How Can I Be Depressed?


Don’t fret. Depression is very common. Many will experience some type of depression in their life time. Depression is a serious mental disorder that shouldn’t be ignored. A major depressive disorder is defined as a persistent low mood that is accompanied by low self-esteem and by a loss of interest or pleasure in normally enjoyable activities. The disorder is a disabling condition that adversely affects a person’s family, work, or school life, sleeping and eating habits, and general health. In the United States, around 3.4% of people with major depression commit suicide, and up to 60% of people who commit suicide had depression or another mood disorder. Due to the severity of depression one should always be informed of the symptoms and treatment plans. 

Educate yourself on depression and keep a close watch on friends and/or family who you think may be suffering from this disorder.
Symptoms may include:

  • irritability (short fuse)
  • pessimism about the future
  • sadness
  • home very dark and gloomy (no light)
  • difficulty with concentration
  • fatigue or lack of energy
  • feelings of hopelessness and/or helplessness
  • feelings of worthlessness, guilt, or self-hate
  • social isolation
  • loss of interest in once pleasurable activities
  • sleep problems (insomnia or excessive sleeping)
  • dramatic changes in appetite along with corresponding weight loss or gain
  • suicidal ideation or behavior
If you notice these symptoms in yourself or someone else and the moods are consistent all day everyday for two weeks or more than one should seek professional help. Modern medicine and therapy have been known to ease symptoms and assist many with depression.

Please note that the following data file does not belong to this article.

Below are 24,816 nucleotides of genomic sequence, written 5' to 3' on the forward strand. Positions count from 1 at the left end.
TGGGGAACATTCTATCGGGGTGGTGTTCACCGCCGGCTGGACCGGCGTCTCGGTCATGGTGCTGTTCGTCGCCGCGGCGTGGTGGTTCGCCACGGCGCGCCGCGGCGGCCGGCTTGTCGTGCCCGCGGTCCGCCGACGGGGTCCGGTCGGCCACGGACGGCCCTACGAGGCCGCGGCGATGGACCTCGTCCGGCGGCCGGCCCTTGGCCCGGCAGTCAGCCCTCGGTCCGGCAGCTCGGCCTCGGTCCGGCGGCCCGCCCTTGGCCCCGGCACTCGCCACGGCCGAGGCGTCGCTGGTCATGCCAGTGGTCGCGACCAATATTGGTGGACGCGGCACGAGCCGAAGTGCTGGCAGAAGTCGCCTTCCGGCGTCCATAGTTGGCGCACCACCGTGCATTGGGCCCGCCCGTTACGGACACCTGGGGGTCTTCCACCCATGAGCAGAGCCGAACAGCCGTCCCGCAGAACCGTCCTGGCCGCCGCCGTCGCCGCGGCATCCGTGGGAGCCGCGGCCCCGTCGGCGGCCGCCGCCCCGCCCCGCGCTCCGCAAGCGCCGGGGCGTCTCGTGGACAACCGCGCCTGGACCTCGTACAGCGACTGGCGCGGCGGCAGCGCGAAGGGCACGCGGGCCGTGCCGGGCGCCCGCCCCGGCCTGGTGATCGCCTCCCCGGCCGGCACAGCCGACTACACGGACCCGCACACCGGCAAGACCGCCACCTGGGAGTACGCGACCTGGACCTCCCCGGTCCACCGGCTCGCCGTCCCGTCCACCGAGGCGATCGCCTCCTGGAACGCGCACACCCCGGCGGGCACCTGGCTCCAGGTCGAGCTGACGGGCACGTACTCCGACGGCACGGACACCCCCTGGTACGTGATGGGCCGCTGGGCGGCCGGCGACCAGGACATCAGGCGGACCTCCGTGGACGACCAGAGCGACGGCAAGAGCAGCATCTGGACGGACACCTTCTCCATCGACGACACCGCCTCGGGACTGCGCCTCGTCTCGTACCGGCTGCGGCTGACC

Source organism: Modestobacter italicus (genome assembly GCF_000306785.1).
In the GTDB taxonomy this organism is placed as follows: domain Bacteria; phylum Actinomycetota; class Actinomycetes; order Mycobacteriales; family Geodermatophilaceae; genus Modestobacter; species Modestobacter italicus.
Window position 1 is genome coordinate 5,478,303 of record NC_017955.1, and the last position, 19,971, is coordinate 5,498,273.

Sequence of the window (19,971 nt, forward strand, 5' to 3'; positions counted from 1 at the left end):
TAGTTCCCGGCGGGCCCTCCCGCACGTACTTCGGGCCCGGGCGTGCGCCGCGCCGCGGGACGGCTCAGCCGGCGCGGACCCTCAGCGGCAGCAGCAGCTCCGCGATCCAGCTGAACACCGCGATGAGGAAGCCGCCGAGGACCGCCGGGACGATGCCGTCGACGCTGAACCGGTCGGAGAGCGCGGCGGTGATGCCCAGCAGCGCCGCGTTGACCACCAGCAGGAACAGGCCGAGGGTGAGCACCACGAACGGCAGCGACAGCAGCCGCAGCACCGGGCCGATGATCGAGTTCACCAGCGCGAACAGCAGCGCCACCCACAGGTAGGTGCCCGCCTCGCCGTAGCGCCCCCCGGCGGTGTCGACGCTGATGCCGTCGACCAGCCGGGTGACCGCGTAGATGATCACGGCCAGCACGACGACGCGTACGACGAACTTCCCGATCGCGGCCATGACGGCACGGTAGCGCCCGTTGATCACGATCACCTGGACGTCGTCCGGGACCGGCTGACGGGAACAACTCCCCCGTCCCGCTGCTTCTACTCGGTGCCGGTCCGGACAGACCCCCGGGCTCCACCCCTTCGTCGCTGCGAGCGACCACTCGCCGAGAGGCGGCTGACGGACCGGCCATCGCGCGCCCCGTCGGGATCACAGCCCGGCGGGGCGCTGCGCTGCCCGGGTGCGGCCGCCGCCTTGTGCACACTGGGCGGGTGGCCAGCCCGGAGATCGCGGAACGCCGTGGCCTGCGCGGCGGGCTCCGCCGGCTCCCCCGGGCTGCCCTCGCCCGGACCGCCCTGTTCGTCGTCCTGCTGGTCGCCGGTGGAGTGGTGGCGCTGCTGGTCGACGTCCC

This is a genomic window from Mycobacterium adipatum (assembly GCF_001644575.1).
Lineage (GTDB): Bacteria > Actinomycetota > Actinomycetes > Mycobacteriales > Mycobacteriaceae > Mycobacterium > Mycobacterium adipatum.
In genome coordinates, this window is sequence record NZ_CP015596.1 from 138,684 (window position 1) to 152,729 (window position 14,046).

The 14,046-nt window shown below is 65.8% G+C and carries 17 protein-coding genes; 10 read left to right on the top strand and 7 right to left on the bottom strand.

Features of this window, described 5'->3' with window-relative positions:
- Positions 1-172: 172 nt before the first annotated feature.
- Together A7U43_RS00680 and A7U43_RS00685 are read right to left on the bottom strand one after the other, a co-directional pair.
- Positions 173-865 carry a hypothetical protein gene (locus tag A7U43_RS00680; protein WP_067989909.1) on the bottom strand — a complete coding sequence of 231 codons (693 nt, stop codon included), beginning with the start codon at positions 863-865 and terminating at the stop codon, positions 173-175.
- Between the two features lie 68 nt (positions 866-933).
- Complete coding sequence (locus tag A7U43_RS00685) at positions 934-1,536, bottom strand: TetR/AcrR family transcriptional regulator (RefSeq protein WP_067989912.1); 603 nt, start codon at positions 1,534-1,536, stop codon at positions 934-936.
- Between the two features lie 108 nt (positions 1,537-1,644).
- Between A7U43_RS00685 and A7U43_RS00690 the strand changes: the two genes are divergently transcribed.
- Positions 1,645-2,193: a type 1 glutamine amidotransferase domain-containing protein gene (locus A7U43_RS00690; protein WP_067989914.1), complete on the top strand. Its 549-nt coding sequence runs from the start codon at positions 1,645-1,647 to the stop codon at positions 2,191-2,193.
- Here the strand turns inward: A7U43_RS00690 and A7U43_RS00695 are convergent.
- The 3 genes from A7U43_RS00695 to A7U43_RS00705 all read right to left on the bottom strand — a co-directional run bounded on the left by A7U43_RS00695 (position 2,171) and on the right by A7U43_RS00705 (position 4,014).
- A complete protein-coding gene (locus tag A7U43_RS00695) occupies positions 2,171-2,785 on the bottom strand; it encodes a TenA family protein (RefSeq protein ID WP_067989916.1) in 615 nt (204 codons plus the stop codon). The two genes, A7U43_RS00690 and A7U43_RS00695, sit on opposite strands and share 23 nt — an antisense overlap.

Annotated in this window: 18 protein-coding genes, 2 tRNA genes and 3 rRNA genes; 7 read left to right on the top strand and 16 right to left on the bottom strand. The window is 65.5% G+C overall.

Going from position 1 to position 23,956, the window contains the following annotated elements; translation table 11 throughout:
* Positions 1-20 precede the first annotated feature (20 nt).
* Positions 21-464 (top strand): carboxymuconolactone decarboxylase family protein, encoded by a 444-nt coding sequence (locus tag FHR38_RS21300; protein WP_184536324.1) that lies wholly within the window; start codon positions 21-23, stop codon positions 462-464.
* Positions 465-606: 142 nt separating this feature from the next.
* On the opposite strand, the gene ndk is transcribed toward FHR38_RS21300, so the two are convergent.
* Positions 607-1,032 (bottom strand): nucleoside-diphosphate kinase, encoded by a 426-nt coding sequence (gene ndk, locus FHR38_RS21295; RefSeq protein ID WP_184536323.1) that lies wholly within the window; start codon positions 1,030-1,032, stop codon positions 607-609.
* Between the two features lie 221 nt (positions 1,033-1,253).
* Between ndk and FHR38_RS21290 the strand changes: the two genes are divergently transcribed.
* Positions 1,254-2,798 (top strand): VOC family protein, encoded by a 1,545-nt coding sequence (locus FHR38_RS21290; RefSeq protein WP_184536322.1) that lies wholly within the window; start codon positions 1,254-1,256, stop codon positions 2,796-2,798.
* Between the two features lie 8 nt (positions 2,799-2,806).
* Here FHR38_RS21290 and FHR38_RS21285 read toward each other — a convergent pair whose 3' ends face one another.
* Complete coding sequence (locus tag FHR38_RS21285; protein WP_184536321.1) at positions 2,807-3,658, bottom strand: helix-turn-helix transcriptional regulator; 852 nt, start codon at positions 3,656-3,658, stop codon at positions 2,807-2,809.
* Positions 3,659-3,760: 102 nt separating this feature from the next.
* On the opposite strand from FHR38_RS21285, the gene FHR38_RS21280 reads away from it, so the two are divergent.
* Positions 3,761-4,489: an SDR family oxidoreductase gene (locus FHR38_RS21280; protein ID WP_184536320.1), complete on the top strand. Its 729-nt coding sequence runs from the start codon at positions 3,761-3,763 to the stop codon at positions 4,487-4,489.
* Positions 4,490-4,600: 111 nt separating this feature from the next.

Unfortunately, everyone will not seek help. Many are ashamed, embarrassed, financially impaired, or too depressed to seek help. Alternative therapies can help individuals cope with depression, get a handle on symptoms, or beat the disease altogether.
Some ways to manage depression:
1.  Exercise (physical activity with a partner or group).
2.  Educate self (self-help books, blogs, websites on depression medication, and coping skills).
3.  Seek out Therapeutic Counseling
4.  Avoid Recreational Drugs & Alcohol (these activities intensify depression).
5.  Adequate Sleep
6.  Journal (write down your thoughts daily).
7.  Meditation (yoga, massage, prayer, focus).
If you suffer from depression you are not alone. Seek help, stay informed, and advocate for others. When our community is involved the better the outcome; stereotypes will be erased and people can get adequate care without fear of stigma. Let’s put an end to mental health embarrassment and empower one another. Share this blog with someone you love today.
~Karlyn LeBlanc, LMSW

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